Scrutton History, Family Crest & Coats of Arms

Early Origins of the Scrutton family

The surname Scrutton was first found in Yorkshire where they held a family seat as Lords of the Manor of Scruton in the North Riding. After the Battle of Hastings in 1066, William, Duke of Normandy, having prevailed over King Harold, granted most of Britain to his many victorious Barons. It was not uncommon to find a Baron, or a Bishop, with 60 or more Lordships scattered throughout the country. These he gave to his sons, nephews and other junior lines of his family and they became known as under-tenants. They adopted the Norman system of surnames which identified the under-tenant with his holdings so as to distinguish him from the senior stem of the family. After many rebellious wars between his Barons, Duke William, commissioned a census of all England to determine in 1086, settling once and for all, who held which land. He called the census the Domesday Book, [1] indicating that those holders registered would hold the land until the end of time. Hence, conjecturally, the family name is descended from Picot, Lord of Aumay, of Exemes, the Count Alan of Brettagne's man, who held the estates in 1086.

Early History of the Scrutton family

This web page shows only a small excerpt of our Scrutton research. Another 101 words (7 lines of text) covering the years 1086, 1364, 1379, and 1568 are included under the topic Early Scrutton History in all our PDF Extended History products and printed products wherever possible.

Scrutton Spelling Variations

Spelling variations of this family name include: Scruton, Scrutton, Screwton, Screwtone, Scrutone and many more.

Early Notables of the Scrutton family (pre 1700)

More information is included under the topic Early Scrutton Notables in all our PDF Extended History products and printed products wherever possible.


United States Scrutton migration to the United States +

Some of the first settlers of this family name were:

Scrutton Settlers in United States in the 19th Century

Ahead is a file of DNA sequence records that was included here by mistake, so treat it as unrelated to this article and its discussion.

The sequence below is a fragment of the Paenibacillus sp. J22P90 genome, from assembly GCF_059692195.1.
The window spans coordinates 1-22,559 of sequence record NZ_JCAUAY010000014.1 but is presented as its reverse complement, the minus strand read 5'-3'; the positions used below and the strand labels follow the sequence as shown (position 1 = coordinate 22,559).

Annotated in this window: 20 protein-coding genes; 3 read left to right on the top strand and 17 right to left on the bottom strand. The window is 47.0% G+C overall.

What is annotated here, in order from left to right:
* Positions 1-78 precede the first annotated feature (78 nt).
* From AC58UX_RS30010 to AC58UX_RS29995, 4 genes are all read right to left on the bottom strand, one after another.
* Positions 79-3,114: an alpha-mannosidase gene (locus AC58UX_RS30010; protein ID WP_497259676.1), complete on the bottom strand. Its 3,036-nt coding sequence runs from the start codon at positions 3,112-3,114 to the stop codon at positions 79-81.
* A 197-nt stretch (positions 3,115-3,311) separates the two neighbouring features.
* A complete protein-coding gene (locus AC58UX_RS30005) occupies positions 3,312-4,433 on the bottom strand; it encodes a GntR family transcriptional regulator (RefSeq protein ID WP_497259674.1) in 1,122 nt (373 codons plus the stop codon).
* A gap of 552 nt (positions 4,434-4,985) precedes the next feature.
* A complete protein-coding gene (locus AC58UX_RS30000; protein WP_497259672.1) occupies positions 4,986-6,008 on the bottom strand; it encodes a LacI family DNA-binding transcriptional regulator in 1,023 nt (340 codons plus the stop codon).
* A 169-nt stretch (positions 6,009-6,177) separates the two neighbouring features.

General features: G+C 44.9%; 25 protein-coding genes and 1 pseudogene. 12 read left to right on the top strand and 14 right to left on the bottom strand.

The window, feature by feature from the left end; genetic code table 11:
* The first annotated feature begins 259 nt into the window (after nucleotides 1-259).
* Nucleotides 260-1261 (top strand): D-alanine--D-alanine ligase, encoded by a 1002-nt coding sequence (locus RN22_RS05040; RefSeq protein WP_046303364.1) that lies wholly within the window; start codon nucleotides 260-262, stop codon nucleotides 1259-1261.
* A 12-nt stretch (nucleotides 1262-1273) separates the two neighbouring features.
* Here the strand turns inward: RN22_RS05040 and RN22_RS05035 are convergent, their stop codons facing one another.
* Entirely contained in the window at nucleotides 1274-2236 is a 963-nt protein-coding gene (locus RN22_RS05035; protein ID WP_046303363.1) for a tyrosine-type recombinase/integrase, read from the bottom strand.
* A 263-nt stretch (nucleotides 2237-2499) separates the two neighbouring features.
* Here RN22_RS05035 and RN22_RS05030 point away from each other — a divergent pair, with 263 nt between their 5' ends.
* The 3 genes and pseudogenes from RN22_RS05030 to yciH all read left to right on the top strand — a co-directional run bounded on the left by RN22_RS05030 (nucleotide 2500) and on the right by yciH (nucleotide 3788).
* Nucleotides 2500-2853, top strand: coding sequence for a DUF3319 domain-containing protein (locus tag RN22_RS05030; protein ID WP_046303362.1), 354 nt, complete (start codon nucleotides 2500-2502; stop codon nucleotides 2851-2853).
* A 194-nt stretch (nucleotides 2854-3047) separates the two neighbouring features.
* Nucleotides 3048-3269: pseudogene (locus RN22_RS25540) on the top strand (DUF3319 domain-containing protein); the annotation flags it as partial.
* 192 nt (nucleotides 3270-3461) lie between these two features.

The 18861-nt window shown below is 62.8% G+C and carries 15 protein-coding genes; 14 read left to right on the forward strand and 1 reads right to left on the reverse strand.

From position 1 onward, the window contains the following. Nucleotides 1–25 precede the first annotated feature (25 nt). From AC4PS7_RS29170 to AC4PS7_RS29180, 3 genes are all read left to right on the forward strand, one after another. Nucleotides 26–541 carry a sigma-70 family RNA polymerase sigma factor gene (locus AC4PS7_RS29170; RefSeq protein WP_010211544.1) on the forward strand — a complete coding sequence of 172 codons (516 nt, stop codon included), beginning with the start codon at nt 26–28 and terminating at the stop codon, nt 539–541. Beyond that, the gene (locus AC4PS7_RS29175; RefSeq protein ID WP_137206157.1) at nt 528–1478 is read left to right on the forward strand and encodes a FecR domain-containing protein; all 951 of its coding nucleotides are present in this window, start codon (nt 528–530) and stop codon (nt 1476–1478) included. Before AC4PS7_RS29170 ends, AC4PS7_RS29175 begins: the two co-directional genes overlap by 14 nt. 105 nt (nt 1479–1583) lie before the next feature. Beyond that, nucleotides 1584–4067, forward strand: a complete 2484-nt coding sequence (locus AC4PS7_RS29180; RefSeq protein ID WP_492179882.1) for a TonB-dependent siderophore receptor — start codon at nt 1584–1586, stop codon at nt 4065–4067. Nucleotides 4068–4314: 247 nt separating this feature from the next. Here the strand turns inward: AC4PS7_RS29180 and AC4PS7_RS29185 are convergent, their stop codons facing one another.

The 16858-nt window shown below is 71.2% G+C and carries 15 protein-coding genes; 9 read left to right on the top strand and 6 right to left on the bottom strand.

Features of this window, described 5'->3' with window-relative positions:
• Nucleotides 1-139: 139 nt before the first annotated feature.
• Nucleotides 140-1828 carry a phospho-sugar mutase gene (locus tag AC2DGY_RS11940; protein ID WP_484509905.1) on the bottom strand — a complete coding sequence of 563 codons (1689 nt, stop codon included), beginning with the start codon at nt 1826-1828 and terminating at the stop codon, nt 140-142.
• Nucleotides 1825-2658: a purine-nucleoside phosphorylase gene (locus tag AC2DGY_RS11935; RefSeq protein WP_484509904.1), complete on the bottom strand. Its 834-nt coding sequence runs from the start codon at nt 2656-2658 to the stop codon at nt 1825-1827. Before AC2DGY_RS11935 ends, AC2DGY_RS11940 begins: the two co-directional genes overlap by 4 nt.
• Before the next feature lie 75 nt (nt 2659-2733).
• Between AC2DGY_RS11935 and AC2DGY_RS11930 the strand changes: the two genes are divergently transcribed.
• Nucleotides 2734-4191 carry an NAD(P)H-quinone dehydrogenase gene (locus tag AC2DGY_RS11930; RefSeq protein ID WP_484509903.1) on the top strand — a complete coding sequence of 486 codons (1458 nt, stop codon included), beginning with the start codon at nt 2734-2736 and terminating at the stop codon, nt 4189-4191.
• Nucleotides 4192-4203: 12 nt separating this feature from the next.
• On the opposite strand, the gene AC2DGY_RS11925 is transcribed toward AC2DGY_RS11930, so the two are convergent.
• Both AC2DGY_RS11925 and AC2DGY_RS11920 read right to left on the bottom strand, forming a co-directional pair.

• Joseph Scrutton, who settled in San Francisco in 1851
  • Joseph Scrutton, who landed in San Francisco, California in 1851 [2]

Australia Scrutton migration to Australia +

Emigration to Australia followed the First Fleets of convicts, tradespeople and early settlers. Early immigrants include:

Scrutton Settlers in Australia in the 19th Century

New Zealand Scrutton migration to New Zealand +

Emigration to New Zealand followed in the footsteps of the European explorers, such as Captain Cook (1769-70): first came sealers, whalers, missionaries, and traders. By 1838, the British New Zealand Company had begun buying land from the Maori tribes, and selling it to settlers, and, after the Treaty of Waitangi in 1840, many British families set out on the arduous six month journey from Britain to Aotearoa to start a new life. Early immigrants include:

Scrutton Settlers in New Zealand in the 19th Century
  • Mr. James Scrutton, (b. 1818), aged 40, English gardener from Middlesex travelling from Gravesend aboard the ship "Zealandia" arriving in Lyttelton, Christchurch, South Island, New Zealand on 21st September 1858 [4]

Contemporary Notables of the name Scrutton (post 1700) +

  • Thomas Hugh Scrutton, Direct of the National Galleries of Scotland


  1. ^ Williams, Dr Ann. And G.H. Martin, Eds., Domesday Book A Complete Translation. London: Penguin, 1992. Print. (ISBN 0-141-00523-8)
  2. ^ Filby, P. William, Meyer, Mary K., Passenger and immigration lists index : a guide to published arrival records of about 500,000 passengers who came to the United States and Canada in the seventeenth, eighteenth, and nineteenth centuries. 1982-1985 Cumulated Supplements in Four Volumes Detroit, Mich. : Gale Research Co., 1985, Print (ISBN 0-8103-1795-8)
  3. ^ Convict Records Voyages to Australia (Retrieved 17th December 2020). Retrieved from https://convictrecords.com.au/ships/captain-cook
  4. ^ New Zealand Yesteryears Passenger Lists 1800 to 1900 (Retrieved 26th March 2019). Retrieved from http://www.yesteryears.co.nz/shipping/passlist.html


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